“Agriculture generates some 22 million jobs in the United States, and most are located off of farms. Actually, fewer than 2 million Americans are actively engaged in farming. Today’s farmers are efficient enough to produce 16% of the world’s food supply. However, the task of keeping all these people fed is complicated by environmental, scientific, economical, political, and legal questions.”
Thus begins the Agriculturecareers.com website. 22 million jobs employ around 10 percent of the American population over the age of 18. Seems like an excellent reason to fully support an Agriculture and Horticulture Program at our new high school. A song is beautiful to listen to and creative arts develop creativity and tolerance in our students, both excellent reasons to support Art, Chorus, and Band in our schools. Sports have a way of bringing a community together to support our athletes, and develop our athletes to become team players while forging their own paths. Agriculture and Horticulture do all of these things also while fulfilling a necessity. The human being must eat, and in today’s world it is not as easy as it once was to fulfill this need. Science and technology are used more and more all of the time in the industry to meet the needs of a growing population. Throughout this process of bringing the Agriculture and Horticulture departments to the new school, I have been amazed at some of the comments I have heard:
- “Pet project” – well yes! It is one of my pet projects to see that Clarke County children are prepared to enter our ever changing world with excellent skills that meet today’s needs. It is one of my pet projects to support what my grandparents and great grandparent-in-laws have supported for over 70 years in this community. Over 70 years of tax revenue from one family in our community, along with all of the other long term agricultural families, here should be respected. Not to mention our other long term donations to the community.
- “IB/AP programs are more important” – How many children in a four year period graduate with an IB degree? Agriculture and Horticulture are important to over 340 students in the four grades at Clarke County High School. Everyone should try to remember that all technology classes should be respected; Where would we be if there were no electricians, carpenters, plumbers, engineers, etc? In pretty bad shape, that’s where we would be. Any and all honest career education choices should be respected and given equal recognition in our community. As my mother said, “Book sense can be bought, common sense can not.”
- “Wastewater problems” make this project difficult – It Would not be the first difficult area of our new school, deal with it like you have the rest of the problems. Our school board is made up of a group consisting of five very intelligent women who have contracted excellent engineers to bring this school about. I am sure between the two groups, wastewater can be handled.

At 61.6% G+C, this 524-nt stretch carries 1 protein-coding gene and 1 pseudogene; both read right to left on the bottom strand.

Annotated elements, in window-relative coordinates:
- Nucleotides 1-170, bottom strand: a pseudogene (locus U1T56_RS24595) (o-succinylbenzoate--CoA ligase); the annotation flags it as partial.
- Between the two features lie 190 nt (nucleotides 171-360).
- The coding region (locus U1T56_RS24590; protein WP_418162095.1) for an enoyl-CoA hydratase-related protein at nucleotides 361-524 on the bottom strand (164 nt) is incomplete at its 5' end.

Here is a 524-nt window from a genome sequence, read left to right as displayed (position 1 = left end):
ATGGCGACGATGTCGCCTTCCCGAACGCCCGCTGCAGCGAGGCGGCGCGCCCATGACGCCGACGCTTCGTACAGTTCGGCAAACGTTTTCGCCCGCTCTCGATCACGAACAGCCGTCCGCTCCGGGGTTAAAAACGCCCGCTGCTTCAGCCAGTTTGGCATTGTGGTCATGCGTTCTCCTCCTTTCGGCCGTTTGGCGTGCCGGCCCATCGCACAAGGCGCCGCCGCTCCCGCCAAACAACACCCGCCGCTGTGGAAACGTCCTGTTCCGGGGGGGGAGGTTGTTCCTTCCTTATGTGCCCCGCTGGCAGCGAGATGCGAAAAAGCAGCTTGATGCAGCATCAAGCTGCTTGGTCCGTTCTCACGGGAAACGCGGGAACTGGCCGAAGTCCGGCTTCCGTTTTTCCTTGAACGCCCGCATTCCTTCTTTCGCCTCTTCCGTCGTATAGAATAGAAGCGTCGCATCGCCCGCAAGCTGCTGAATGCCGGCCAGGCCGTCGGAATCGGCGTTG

- “Bus the students over to the old high school” – That sounds easy, except you would have to do it several times a day, dedicate a bus and bus driver to it every day and every year, deal with the logistics of unexpected events, bring teachers and students back in forth between the two schools for administrative issues, and last but not least segregate children from their peers because of their interest in Agriculture and Horticulture. Maybe it is not as easy as it sounds, maybe it would be better to spend the money now to place this program in our new school where it belongs rather than spend money year after year while treating a select group of students like second rate citizens.
I must say, I am amazed the citizens of Clarke County even have to fight this fight. I truly believe that none of this was done on purpose to make Agriculture and Horticulture look like a second rate program, but it really is how this situation makes it look.
Last fall the Virginia Extension brought together a group of people from our region to address some of the problems in our Agricultural communities. The number one problem discussed was how to bring together those moving into agricultural communities from urban areas with those of us who practice agriculture. One of the best things I brought home from that meeting was the feeling of respect tendered towards our new community members and our genuine effort towards this problem. Well, it is pretty sad to find that this is not always a two way street. And, really sad to find out that elected officials who were chosen to represent our best interests are not able to due to misinformation, misguidance, and very muddy waters.
My husband and I presently have a 15 year old at the high school, and have put three others through over the years. One of my biggest points of admiration for our school system has been the diversity of education needs it has been able to meet. Each of our four children has excelled in a different area of our high school’s programs. We have had an AP/Art student, an Ag/Tech student, a Chorus/Journalism student, and now an Athlete/Ag/Honors student. Two have gone on to college and all are productive members of their community. Clarke County Public Schools enabled us to raise these children to find their niche in life.
I am respectfully asking each school board member to find the right information needed to reach this decision in a logical manner as you have done many times in the past. I am asking our supervisors to assist the school board in any way that is needed to support Clarke County’s legacy of agriculture and educating our children fully and well. Support a greenhouse and agricultural program at our new high school for the over 340 students that are interested in it, for our community, for our country, and for our world!
President, Clarke County 4-H Leaders Association Member, Clarke County Extension Leadership Council Parent, Children and Grandchildren in Clarke County